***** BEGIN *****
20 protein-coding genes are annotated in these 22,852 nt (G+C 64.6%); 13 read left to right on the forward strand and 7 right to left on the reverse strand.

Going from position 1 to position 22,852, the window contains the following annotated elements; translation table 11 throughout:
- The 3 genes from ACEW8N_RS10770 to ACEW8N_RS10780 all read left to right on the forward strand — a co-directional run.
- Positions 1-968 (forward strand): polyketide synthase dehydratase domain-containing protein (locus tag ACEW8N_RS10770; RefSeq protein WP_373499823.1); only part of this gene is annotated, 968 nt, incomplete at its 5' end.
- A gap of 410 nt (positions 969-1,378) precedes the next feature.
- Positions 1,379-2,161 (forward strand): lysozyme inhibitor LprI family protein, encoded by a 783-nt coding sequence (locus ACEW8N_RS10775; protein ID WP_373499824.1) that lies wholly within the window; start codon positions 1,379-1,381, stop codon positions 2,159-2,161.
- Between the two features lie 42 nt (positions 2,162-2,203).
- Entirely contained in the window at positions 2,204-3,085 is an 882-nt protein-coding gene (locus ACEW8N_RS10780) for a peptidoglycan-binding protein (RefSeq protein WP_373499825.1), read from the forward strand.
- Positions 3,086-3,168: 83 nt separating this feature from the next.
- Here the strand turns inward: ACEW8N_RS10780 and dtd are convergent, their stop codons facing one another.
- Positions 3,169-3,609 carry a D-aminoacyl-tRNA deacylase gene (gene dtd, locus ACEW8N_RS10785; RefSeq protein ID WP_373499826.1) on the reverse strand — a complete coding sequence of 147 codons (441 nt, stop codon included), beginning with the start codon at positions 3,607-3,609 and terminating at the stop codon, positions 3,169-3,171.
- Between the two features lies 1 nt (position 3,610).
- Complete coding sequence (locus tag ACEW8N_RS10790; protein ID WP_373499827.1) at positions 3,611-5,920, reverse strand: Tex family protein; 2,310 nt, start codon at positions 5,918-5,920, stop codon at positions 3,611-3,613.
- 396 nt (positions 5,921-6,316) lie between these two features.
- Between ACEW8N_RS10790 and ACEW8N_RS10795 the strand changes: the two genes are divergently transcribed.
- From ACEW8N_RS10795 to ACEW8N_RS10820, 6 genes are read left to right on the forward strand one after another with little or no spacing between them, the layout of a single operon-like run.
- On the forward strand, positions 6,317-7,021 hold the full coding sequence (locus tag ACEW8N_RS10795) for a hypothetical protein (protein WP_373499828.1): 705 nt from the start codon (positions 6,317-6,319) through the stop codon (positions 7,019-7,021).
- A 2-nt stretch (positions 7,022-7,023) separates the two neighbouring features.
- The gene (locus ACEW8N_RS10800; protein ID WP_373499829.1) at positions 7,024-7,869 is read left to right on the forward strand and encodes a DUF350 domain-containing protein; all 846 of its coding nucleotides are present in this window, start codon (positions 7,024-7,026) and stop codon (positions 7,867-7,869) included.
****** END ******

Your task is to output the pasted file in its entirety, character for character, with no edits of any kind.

20 protein-coding genes are annotated in these 22,852 nt (G+C 64.6%); 13 read left to right on the forward strand and 7 right to left on the reverse strand.

Going from position 1 to position 22,852, the window contains the following annotated elements; translation table 11 throughout:
- The 3 genes from ACEW8N_RS10770 to ACEW8N_RS10780 all read left to right on the forward strand — a co-directional run.
- Positions 1-968 (forward strand): polyketide synthase dehydratase domain-containing protein (locus tag ACEW8N_RS10770; RefSeq protein WP_373499823.1); only part of this gene is annotated, 968 nt, incomplete at its 5' end.
- A gap of 410 nt (positions 969-1,378) precedes the next feature.
- Positions 1,379-2,161 (forward strand): lysozyme inhibitor LprI family protein, encoded by a 783-nt coding sequence (locus ACEW8N_RS10775; protein ID WP_373499824.1) that lies wholly within the window; start codon positions 1,379-1,381, stop codon positions 2,159-2,161.
- Between the two features lie 42 nt (positions 2,162-2,203).
- Entirely contained in the window at positions 2,204-3,085 is an 882-nt protein-coding gene (locus ACEW8N_RS10780) for a peptidoglycan-binding protein (RefSeq protein WP_373499825.1), read from the forward strand.
- Positions 3,086-3,168: 83 nt separating this feature from the next.
- Here the strand turns inward: ACEW8N_RS10780 and dtd are convergent, their stop codons facing one another.
- Positions 3,169-3,609 carry a D-aminoacyl-tRNA deacylase gene (gene dtd, locus ACEW8N_RS10785; RefSeq protein ID WP_373499826.1) on the reverse strand — a complete coding sequence of 147 codons (441 nt, stop codon included), beginning with the start codon at positions 3,607-3,609 and terminating at the stop codon, positions 3,169-3,171.
- Between the two features lies 1 nt (position 3,610).
- Complete coding sequence (locus tag ACEW8N_RS10790; protein ID WP_373499827.1) at positions 3,611-5,920, reverse strand: Tex family protein; 2,310 nt, start codon at positions 5,918-5,920, stop codon at positions 3,611-3,613.
- 396 nt (positions 5,921-6,316) lie between these two features.
- Between ACEW8N_RS10790 and ACEW8N_RS10795 the strand changes: the two genes are divergently transcribed.
- From ACEW8N_RS10795 to ACEW8N_RS10820, 6 genes are read left to right on the forward strand one after another with little or no spacing between them, the layout of a single operon-like run.
- On the forward strand, positions 6,317-7,021 hold the full coding sequence (locus tag ACEW8N_RS10795) for a hypothetical protein (protein WP_373499828.1): 705 nt from the start codon (positions 6,317-6,319) through the stop codon (positions 7,019-7,021).
- A 2-nt stretch (positions 7,022-7,023) separates the two neighbouring features.
- The gene (locus ACEW8N_RS10800; protein ID WP_373499829.1) at positions 7,024-7,869 is read left to right on the forward strand and encodes a DUF350 domain-containing protein; all 846 of its coding nucleotides are present in this window, start codon (positions 7,024-7,026) and stop codon (positions 7,867-7,869) included.